I haven’t picked up the guitar for a couple of months now. Aside from things at the Daily News getting more and more hectic all the time (I’m blogging over there a ton, too), and the summer’s searing heat screwing with my lunchtime practices, I find myself drawn to other pursuits, mostly all the computer-related stuff (as chronicled in This Old Mac and This Old PC).
I’ve been planning, in my mind, where I want to go with the guitar, and I’ve been collecting music that I want to incorporate into my solo repertoire. I can imagine, in my mind, how I want it to sound, the approach I want to take (it becomes more rock, less jazz), but none of this involves picking up the box and playing it. I lug around a laptop computer, not a guitar bag.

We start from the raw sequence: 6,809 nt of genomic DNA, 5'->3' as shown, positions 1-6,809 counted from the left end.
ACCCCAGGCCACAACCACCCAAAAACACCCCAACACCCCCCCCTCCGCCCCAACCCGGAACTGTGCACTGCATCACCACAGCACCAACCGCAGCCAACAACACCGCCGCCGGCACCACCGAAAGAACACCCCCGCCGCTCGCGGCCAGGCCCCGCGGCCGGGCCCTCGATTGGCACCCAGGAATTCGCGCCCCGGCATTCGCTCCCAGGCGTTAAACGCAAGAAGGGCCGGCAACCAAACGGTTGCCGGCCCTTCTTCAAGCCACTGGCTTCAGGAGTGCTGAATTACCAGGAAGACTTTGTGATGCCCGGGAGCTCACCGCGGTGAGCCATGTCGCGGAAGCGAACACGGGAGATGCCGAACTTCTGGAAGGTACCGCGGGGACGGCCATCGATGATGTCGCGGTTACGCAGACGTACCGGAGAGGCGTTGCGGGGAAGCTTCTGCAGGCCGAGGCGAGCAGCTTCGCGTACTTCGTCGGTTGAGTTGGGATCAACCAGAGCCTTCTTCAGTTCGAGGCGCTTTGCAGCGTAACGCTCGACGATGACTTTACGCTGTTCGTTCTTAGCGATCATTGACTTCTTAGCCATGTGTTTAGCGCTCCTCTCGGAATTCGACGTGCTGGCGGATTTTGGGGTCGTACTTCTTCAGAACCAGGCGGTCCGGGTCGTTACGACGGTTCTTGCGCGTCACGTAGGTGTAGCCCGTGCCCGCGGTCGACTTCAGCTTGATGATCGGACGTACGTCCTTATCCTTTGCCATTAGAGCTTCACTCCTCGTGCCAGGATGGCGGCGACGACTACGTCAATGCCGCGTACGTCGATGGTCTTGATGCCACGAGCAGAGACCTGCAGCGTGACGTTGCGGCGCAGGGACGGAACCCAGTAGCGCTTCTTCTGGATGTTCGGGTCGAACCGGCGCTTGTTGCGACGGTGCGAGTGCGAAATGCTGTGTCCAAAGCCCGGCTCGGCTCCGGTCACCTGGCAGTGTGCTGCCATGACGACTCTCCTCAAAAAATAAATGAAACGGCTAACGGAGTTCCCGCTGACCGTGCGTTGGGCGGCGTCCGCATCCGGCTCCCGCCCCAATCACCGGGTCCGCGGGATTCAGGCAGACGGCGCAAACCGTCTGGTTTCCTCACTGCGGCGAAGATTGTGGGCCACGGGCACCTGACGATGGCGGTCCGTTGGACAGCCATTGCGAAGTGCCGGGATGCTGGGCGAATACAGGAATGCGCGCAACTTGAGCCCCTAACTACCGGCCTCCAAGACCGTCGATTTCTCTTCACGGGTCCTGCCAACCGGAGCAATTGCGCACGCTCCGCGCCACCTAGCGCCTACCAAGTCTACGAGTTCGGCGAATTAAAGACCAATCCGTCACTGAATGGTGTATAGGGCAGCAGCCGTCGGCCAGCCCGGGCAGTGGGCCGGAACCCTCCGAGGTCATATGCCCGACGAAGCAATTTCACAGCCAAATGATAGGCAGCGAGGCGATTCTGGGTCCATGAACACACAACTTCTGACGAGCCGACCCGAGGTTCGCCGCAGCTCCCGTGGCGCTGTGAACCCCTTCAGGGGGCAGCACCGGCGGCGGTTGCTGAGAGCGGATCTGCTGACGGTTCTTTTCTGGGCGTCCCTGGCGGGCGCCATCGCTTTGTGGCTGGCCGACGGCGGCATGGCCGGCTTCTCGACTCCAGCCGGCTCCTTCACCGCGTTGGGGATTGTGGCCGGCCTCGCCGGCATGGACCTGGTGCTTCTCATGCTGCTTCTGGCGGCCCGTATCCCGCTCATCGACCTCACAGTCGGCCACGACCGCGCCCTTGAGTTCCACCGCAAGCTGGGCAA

I think part of this is that I have some long-standing barriers in my playing that I have to break through, and while planning and collecting music for the tunes I want to play, actually getting one of those tunes under my fingers, the whole way through, is what I have to do. Even if it’s one tune. I get frustrated: I can’t sit down and play a half-hour set of tunes. But I’ve got to build them up, one at a time. And at this point, I can’t really expect to come up with the arrangements on the fly. I’ll have to either use a pre-written arrangement or (preferably) come up with my own and stick to it. And even knowing just one tune all the way through in some kind of solo rendition would be huge at this point. Of course that means really knowing that tune. The whole melody and all the chords, along with a good idea theoretically what’s going on so I can take it into other keys. Hell, at this point one tune, one key is enough.
I’m thinking that if I make the goals small enough, they won’t be so insurmountable that I never even try to achieve them.
Hell, if I can write 200 blog posts, I can learn a couple of tunes. (See, I’m already up to two.)